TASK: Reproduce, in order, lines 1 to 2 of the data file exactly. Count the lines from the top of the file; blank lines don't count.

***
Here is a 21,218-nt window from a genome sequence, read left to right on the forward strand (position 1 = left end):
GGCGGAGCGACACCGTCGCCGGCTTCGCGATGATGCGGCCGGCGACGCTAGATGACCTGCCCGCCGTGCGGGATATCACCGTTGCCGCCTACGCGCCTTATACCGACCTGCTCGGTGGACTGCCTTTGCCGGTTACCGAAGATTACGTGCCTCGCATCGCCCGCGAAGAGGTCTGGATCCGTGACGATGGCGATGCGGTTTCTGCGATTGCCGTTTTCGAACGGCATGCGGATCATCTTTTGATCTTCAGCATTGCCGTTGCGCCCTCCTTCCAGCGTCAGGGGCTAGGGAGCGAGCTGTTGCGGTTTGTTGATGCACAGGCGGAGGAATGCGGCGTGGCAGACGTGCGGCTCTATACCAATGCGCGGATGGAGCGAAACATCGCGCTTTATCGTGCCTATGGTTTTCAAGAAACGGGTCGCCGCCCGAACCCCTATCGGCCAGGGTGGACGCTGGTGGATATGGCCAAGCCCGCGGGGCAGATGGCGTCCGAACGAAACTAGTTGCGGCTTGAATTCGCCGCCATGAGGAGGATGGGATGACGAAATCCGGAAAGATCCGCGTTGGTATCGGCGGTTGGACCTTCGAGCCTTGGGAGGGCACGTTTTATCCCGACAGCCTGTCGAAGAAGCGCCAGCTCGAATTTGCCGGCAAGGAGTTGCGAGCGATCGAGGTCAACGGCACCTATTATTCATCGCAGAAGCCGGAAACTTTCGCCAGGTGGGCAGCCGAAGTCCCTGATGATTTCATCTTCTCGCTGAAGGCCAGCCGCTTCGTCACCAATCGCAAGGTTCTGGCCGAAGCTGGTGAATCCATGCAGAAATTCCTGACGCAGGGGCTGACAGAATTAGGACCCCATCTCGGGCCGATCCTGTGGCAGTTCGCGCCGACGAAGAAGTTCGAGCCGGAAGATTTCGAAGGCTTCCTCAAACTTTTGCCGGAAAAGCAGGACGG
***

Here is a 21,218-nt window from a genome sequence, read left to right on the forward strand (position 1 = left end):
GGCGGAGCGACACCGTCGCCGGCTTCGCGATGATGCGGCCGGCGACGCTAGATGACCTGCCCGCCGTGCGGGATATCACCGTTGCCGCCTACGCGCCTTATACCGACCTGCTCGGTGGACTGCCTTTGCCGGTTACCGAAGATTACGTGCCTCGCATCGCCCGCGAAGAGGTCTGGATCCGTGACGATGGCGATGCGGTTTCTGCGATTGCCGTTTTCGAACGGCATGCGGATCATCTTTTGATCTTCAGCATTGCCGTTGCGCCCTCCTTCCAGCGTCAGGGGCTAGGGAGCGAGCTGTTGCGGTTTGTTGATGCACAGGCGGAGGAATGCGGCGTGGCAGACGTGCGGCTCTATACCAATGCGCGGATGGAGCGAAACATCGCGCTTTATCGTGCCTATGGTTTTCAAGAAACGGGTCGCCGCCCGAACCCCTATCGGCCAGGGTGGACGCTGGTGGATATGGCCAAGCCCGCGGGGCAGATGGCGTCCGAACGAAACTAGTTGCGGCTTGAATTCGCCGCCATGAGGAGGATGGGATGACGAAATCCGGAAAGATCCGCGTTGGTATCGGCGGTTGGACCTTCGAGCCTTGGGAGGGCACGTTTTATCCCGACAGCCTGTCGAAGAAGCGCCAGCTCGAATTTGCCGGCAAGGAGTTGCGAGCGATCGAGGTCAACGGCACCTATTATTCATCGCAGAAGCCGGAAACTTTCGCCAGGTGGGCAGCCGAAGTCCCTGATGATTTCATCTTCTCGCTGAAGGCCAGCCGCTTCGTCACCAATCGCAAGGTTCTGGCCGAAGCTGGTGAATCCATGCAGAAATTCCTGACGCAGGGGCTGACAGAATTAGGACCCCATCTCGGGCCGATCCTGTGGCAGTTCGCGCCGACGAAGAAGTTCGAGCCGGAAGATTTCGAAGGCTTCCTCAAACTTTTGCCGGAAAAGCAGGACGG